All this factors into my passion for ecumenism. But you don’t need to engage in extended study and teaching or involvement in a service organization for this passion to awaken in you. Once you step out of the comfortable Christian enclave in which you have been raised to encounter others who profess faith in Christ and try to live faithfully for him, some of your unconscious assumptions about what it means to be a Christian get upended. People who live in a different place, time, or church structure come to be less “other”: you begin to see them as folks who somehow also love Christ and want to serve him, even if what they say and do is so different from what you have always experienced and, perhaps for that limited reason, assumed as fundamental to faith.

But even more basic for me, as grounds for pursuing ecumenism, has been recognizing the heartfelt desire expressed in the high-priestly prayer of our Lord Jesus Christ on the night before he was betrayed, as recorded in John 17. After praying fervently for his disciples (vs. 8-19), he continues: “I ask not only on behalf of these, but also on behalf of those who will believe in me through their word , that they may all be one. As you, Father, are in me and I am in you, may they also be one in us, so that the world may believe that you have sent me” (vs. 20-21).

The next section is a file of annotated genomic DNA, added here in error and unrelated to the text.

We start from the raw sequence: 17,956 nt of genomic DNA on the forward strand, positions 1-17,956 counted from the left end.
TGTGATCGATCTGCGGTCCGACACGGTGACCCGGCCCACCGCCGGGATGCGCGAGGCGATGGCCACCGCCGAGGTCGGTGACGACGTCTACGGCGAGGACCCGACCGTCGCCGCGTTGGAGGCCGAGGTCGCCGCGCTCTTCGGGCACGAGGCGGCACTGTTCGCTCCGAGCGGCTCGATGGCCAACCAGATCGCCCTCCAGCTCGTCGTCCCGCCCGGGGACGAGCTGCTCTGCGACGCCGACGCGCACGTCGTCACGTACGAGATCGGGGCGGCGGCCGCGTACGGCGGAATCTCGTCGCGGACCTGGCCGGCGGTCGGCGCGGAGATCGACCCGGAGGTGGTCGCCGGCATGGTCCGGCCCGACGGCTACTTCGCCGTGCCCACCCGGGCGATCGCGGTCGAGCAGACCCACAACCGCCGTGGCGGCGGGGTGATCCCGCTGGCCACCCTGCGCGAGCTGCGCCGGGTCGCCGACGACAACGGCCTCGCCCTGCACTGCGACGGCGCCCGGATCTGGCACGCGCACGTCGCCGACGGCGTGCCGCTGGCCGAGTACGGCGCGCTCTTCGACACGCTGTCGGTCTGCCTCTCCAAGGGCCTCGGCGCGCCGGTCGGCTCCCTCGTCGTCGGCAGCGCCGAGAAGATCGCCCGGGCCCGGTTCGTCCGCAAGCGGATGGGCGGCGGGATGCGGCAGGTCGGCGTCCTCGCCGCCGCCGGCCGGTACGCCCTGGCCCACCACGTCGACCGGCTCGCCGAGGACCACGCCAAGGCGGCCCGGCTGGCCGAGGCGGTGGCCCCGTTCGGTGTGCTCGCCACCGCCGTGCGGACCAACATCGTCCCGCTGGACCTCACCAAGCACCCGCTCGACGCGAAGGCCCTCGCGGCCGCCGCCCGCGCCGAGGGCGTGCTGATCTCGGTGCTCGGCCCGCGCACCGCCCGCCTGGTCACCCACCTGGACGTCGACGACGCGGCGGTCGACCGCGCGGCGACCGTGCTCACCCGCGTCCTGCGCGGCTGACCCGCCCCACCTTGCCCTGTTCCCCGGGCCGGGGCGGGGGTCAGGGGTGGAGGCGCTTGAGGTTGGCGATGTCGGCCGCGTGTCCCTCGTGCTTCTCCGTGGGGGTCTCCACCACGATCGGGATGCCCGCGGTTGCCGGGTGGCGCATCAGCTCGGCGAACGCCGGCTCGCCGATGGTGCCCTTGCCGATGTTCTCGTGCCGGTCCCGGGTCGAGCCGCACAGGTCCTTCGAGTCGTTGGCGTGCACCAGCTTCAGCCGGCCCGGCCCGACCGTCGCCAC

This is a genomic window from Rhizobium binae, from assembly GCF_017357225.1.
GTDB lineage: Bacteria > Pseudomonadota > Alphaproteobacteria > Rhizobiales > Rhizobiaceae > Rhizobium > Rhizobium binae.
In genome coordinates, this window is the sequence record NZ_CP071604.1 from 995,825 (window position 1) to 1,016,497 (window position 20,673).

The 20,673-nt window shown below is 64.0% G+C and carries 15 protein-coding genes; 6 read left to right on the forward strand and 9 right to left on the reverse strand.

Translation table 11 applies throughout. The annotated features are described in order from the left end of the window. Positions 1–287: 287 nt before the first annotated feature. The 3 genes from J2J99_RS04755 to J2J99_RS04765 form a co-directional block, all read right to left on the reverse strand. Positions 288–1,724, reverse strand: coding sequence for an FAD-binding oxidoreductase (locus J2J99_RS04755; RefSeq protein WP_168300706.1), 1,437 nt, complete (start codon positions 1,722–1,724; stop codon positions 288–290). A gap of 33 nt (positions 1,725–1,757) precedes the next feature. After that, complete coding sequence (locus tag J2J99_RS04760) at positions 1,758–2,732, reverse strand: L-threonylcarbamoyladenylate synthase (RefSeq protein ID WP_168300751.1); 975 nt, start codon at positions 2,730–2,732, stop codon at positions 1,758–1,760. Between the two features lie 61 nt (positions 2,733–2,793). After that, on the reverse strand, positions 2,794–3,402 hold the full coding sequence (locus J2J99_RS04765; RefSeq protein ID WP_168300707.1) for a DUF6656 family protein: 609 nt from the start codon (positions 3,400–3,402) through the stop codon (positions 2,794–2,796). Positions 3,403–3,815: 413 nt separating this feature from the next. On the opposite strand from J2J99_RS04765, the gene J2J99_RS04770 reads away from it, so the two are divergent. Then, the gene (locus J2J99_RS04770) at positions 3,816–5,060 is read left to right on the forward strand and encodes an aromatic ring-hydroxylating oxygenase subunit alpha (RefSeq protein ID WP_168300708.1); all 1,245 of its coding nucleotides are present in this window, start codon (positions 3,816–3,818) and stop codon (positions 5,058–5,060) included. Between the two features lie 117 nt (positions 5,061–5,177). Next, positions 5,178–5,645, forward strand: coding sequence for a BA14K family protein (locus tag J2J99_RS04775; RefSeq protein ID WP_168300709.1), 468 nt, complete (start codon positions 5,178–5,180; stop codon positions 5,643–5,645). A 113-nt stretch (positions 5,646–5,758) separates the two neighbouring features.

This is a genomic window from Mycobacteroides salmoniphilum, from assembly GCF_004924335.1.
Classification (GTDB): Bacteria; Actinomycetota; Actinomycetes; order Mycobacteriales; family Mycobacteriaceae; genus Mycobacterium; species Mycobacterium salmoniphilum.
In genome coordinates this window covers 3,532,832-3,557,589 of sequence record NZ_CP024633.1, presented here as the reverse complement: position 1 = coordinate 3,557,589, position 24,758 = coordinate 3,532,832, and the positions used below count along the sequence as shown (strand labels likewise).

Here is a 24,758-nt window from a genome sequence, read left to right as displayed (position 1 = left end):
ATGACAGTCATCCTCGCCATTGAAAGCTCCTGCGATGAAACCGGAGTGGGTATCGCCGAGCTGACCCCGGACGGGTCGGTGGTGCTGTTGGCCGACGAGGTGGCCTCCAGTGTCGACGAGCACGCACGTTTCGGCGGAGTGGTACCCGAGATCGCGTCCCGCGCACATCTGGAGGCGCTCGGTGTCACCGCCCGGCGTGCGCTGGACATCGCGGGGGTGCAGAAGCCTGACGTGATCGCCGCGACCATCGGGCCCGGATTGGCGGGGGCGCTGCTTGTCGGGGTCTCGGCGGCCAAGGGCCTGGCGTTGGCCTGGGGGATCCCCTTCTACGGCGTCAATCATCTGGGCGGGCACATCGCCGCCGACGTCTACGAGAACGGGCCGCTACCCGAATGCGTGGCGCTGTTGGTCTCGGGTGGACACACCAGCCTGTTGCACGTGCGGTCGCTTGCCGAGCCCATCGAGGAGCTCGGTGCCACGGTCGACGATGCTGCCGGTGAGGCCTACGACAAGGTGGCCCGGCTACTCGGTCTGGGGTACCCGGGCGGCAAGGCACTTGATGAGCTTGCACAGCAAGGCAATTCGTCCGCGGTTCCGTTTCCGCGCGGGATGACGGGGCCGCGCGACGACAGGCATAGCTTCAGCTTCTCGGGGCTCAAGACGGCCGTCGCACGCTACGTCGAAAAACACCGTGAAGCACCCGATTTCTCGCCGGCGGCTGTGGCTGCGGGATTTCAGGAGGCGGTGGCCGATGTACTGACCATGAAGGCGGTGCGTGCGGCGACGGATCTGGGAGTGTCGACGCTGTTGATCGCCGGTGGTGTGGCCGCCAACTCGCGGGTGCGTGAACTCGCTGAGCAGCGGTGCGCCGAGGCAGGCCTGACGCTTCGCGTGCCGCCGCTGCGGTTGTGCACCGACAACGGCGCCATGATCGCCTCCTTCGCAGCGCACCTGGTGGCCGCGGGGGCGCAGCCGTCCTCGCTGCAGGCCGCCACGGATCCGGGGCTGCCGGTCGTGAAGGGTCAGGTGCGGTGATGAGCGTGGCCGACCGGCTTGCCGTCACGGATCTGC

We are probably all familiar with that prayer, but we can easily overlook the point made in that last clause. According to none other than Jesus Christ himself, the oneness of those who believe in him would be essential to the credibility of the gospel proclaimed by the apostles. Put too gently, according to our Lord, failure on the part of those who believe in Christ to be one will be an obstacle to others hearing and embracing the gospel. Put forthrightly, if those who believe in Christ are not one, the world has at least an excuse, if not a reason, to not believe that “God so loved the world that he gave his only Son” (John 3:16). That is a high price to pay for whatever someone might think was cause enough not to be one with other Christians.